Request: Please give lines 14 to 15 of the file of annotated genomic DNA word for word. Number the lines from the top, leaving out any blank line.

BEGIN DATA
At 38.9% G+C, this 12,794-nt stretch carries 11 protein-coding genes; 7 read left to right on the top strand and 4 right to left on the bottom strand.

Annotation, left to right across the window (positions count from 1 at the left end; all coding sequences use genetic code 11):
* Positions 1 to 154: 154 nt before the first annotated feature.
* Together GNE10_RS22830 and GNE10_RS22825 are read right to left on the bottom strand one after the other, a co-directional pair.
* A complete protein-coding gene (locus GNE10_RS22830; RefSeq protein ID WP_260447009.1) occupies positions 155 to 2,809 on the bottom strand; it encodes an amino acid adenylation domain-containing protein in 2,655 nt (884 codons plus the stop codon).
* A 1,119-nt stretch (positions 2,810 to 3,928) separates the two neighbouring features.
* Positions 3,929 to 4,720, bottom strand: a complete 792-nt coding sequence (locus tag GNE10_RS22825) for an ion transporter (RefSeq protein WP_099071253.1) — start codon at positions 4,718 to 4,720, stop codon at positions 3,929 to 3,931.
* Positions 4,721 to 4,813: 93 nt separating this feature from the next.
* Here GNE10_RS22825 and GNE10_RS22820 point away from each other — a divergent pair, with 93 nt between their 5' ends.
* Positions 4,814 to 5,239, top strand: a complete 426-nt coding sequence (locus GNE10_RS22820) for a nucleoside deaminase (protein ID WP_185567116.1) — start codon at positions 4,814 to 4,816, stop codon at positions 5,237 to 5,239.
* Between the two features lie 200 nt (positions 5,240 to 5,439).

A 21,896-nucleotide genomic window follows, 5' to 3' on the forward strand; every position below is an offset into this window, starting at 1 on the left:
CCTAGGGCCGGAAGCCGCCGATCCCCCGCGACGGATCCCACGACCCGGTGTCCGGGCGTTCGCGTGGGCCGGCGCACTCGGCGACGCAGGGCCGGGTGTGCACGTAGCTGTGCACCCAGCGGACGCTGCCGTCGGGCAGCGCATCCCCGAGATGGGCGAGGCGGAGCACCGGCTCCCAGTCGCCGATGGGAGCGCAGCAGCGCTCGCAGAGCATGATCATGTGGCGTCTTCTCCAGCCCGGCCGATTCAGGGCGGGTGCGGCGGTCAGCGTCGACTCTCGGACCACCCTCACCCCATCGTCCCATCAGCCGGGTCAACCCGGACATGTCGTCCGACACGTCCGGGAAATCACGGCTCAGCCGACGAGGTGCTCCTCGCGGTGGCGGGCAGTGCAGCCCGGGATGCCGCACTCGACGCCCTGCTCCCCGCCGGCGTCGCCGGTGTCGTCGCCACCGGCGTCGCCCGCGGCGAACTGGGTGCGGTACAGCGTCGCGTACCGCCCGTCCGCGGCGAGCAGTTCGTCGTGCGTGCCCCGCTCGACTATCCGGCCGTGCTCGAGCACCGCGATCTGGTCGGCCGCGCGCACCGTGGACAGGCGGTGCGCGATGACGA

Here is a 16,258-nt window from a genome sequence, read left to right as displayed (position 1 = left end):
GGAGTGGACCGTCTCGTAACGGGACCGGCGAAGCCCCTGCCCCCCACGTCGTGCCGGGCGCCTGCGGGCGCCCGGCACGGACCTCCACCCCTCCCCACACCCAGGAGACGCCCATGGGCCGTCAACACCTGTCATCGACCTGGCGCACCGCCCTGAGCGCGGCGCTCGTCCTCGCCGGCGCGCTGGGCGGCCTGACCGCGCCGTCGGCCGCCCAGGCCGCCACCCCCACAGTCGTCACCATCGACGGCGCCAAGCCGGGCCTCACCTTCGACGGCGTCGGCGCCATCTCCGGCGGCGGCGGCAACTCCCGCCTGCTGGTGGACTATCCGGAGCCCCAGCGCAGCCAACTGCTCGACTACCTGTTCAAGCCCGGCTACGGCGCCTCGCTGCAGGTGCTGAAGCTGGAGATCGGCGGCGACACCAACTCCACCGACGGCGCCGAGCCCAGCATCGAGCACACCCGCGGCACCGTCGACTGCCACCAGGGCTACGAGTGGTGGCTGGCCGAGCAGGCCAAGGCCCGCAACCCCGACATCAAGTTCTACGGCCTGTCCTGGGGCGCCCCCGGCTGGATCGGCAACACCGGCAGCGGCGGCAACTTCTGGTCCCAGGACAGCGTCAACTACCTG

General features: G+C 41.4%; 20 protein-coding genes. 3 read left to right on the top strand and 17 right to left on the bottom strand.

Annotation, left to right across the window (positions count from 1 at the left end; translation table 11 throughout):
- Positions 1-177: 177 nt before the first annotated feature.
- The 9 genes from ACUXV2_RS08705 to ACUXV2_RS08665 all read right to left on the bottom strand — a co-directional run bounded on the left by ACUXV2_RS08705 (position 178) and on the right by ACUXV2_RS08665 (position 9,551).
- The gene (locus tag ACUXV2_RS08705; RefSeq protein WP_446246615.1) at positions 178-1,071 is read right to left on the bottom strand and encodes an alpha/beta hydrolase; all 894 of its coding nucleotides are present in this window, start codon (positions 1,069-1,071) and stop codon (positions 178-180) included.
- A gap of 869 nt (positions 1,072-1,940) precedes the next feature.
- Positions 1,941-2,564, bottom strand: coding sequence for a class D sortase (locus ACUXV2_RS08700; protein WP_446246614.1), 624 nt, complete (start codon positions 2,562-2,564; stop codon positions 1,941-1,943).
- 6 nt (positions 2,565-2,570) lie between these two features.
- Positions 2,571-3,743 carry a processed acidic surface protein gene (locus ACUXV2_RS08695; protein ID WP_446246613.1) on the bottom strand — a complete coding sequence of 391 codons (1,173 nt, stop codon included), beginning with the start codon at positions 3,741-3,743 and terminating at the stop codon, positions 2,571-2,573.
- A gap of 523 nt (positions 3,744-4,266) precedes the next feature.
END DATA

Here is a 16,258-nt window from a genome sequence, read left to right as displayed (position 1 = left end):
GGAGTGGACCGTCTCGTAACGGGACCGGCGAAGCCCCTGCCCCCCACGTCGTGCCGGGCGCCTGCGGGCGCCCGGCACGGACCTCCACCCCTCCCCACACCCAGGAGACGCCCATGGGCCGTCAACACCTGTCATCGACCTGGCGCACCGCCCTGAGCGCGGCGCTCGTCCTCGCCGGCGCGCTGGGCGGCCTGACCGCGCCGTCGGCCGCCCAGGCCGCCACCCCCACAGTCGTCACCATCGACGGCGCCAAGCCGGGCCTCACCTTCGACGGCGTCGGCGCCATCTCCGGCGGCGGCGGCAACTCCCGCCTGCTGGTGGACTATCCGGAGCCCCAGCGCAGCCAACTGCTCGACTACCTGTTCAAGCCCGGCTACGGCGCCTCGCTGCAGGTGCTGAAGCTGGAGATCGGCGGCGACACCAACTCCACCGACGGCGCCGAGCCCAGCATCGAGCACACCCGCGGCACCGTCGACTGCCACCAGGGCTACGAGTGGTGGCTGGCCGAGCAGGCCAAGGCCCGCAACCCCGACATCAAGTTCTACGGCCTGTCCTGGGGCGCCCCCGGCTGGATCGGCAACACCGGCAGCGGCGGCAACTTCTGGTCCCAGGACAGCGTCAACTACCTG